Suddenly, the guy in his pajamas was outgunned by larger companies which had the funds to hire programmers and web developers who understood how to give users options, and how to allow a website to ‘dynamically’ display different pieces of information when the user chose to. If someone wanted to order 10 dohickeys at $9.99 each, their shopping cart would automatically show them the new price, automatically calculate the shipping, and send them an email after they placed their order. The days of the static website were kind of doomed.

Dynamic websites are simply web pages that allow a user to interact with a website, and change the information of the page in response to a request they made. You want to see the shirt in blue, you click the blue swatch and the main image changes to a blue shirt. Your looking at a map, and want to see where the road goes but its out of the ‘frame’, you click and drag the map to move it.

Comparison between static and dynamic website content

Static website map

Static website map

Dynamic Website map

View Larger Map

With this example, its easy to see how the static Google Map is forever fixed… its just an image of the map on the page. We can’t mess with it, we can’t ‘drive’ around the map, we can’t do shit. The dynamic Google map allows us all sorts of options–we can interact with the map by zooming in and out, moving it around, and even get driving directions. Way more fun, way more informative, and much more effective.

The map example is just one instance of dynamic vs. static web content. I’m sure that as you’ve viewed umpteen billion websites over the past few years, you’ve encountered countless examples of dynamic content. Some have probably been implemented seamlessly–where you never even considered the notion of “hey, this dynamic website is seamless and truly allows me to interact with this content.” Dynamic content is everywhere, and usually for good reason.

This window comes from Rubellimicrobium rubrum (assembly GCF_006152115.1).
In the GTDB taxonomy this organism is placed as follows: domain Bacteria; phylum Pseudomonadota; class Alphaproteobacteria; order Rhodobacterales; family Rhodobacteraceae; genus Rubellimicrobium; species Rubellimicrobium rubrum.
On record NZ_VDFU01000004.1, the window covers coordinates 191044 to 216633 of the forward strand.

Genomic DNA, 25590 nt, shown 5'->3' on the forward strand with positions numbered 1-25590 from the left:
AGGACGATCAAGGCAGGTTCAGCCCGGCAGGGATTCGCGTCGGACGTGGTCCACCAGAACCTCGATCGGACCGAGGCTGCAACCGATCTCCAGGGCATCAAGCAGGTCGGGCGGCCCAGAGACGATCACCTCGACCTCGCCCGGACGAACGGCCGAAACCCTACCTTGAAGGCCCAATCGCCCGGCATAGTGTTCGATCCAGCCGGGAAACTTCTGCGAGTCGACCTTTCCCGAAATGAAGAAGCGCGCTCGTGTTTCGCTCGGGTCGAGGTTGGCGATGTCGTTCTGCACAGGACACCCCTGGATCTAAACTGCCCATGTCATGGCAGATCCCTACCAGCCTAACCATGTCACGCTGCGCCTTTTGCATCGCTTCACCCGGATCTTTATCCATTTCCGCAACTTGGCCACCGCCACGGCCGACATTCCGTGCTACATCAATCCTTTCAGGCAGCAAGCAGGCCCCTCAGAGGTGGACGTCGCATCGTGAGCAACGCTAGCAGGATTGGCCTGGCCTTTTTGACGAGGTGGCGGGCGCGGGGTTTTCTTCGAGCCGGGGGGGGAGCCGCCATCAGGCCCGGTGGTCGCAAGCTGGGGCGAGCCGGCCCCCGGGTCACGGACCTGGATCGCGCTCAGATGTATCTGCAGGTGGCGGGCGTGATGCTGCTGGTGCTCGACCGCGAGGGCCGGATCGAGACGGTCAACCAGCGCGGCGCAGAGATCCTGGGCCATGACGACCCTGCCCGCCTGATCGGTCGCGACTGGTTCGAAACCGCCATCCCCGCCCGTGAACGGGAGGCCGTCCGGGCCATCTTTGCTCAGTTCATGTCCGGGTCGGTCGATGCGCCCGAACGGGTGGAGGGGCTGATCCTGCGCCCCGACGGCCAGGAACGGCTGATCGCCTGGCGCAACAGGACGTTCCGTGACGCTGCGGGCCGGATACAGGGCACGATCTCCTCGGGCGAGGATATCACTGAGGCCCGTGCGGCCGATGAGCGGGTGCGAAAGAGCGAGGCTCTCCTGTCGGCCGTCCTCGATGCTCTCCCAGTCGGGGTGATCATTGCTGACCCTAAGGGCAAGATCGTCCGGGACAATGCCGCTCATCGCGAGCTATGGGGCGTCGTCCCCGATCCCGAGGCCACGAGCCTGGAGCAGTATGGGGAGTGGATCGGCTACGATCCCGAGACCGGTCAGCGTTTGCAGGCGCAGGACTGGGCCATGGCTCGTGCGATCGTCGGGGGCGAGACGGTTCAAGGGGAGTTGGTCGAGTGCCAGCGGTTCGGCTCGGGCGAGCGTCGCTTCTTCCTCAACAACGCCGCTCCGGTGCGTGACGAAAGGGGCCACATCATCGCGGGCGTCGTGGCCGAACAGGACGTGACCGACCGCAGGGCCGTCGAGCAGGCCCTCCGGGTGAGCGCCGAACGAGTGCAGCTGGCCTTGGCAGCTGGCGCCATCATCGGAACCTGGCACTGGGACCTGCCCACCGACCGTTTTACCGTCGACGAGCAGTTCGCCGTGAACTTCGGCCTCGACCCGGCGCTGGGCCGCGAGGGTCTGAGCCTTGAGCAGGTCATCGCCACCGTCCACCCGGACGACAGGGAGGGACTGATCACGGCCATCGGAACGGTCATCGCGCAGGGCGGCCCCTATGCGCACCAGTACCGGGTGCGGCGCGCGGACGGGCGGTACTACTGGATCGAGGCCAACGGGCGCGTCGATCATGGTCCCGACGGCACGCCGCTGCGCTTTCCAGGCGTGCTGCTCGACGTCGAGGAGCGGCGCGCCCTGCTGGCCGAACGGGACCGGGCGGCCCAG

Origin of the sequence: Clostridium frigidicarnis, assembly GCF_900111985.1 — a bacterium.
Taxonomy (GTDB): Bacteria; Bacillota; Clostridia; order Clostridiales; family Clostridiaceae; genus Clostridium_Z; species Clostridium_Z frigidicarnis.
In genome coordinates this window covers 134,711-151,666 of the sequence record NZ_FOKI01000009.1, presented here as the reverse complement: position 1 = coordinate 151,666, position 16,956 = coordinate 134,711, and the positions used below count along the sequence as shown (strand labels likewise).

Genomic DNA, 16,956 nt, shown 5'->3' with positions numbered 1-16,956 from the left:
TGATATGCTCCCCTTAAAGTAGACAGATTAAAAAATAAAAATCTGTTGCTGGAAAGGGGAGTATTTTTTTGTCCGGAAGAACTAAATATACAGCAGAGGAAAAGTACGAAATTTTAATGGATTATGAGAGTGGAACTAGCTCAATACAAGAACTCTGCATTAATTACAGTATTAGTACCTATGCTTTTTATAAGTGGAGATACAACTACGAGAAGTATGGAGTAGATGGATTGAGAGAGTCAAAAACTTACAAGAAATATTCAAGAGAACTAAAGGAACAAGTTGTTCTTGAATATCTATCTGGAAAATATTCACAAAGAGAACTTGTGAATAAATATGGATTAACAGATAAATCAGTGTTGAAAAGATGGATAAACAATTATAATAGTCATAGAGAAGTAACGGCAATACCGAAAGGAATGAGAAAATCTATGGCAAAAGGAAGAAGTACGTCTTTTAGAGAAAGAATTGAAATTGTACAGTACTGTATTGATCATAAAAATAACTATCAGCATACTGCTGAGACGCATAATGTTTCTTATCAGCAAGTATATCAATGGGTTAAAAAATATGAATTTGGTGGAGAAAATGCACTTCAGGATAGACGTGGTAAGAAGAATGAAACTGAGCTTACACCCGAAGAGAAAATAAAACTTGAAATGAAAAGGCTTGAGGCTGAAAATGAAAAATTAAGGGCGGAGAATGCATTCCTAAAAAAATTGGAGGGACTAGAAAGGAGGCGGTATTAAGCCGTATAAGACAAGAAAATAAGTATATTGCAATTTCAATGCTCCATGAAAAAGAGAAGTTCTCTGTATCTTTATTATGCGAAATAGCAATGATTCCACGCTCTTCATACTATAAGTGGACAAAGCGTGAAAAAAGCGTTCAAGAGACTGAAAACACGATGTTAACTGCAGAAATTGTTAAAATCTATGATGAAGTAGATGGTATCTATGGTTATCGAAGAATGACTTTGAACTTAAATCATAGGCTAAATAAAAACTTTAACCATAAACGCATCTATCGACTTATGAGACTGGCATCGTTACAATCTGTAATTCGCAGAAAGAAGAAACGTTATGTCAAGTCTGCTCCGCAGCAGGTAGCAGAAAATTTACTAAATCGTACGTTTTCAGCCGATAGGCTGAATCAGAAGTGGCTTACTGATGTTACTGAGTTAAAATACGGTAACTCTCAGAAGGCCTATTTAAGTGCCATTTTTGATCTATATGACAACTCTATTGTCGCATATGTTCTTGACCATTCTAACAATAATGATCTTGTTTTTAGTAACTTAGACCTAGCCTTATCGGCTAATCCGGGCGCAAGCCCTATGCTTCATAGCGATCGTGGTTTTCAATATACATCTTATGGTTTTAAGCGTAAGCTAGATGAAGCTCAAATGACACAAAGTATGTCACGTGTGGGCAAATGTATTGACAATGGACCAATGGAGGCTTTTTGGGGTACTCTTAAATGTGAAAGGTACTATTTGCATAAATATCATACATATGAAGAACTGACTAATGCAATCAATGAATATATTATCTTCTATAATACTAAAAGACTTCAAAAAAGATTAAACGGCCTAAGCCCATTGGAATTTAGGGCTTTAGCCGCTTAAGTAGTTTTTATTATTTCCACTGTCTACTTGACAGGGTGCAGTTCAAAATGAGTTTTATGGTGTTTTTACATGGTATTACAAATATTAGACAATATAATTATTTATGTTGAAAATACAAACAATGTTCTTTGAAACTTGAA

Now, thats not to say that every website needs to be dynamic. Not everyone needs a shopping cart, and not everyone needs complex website interaction. Static websites can still be remarkably informative, beautiful in design, and highly functional. However there are times when your visitors will require even a basic need to interact with the website in a way that a 3-fold brochure simply can’t offer.

We always encourage our potential clients to really dig down and discover exactly what information they want to present to their users, and find the balance between whats doable, whats affordable, and what the user requires.

4 Responses to “What exactly is a ‘dynamic website’?”

  1. [...] What exactly is a ‘dynamic website’? [...]

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  3. I just wanna answer the question from the first comment. ‘Dynamic website’ are web sites that are generated at the time of access by a user or change as a result of interaction with the user.

    Have you remembered friendster before? Where we can actually personalize the design. I guess, that’s how to explain it easier.

  4. Duce says:

    Its way more fun to learn about web design when the article has some humor and real meat to sink your teeth into.

    I sympathize with the guy in his pajamas, although Bozo and Cookie can get screwed for all I care.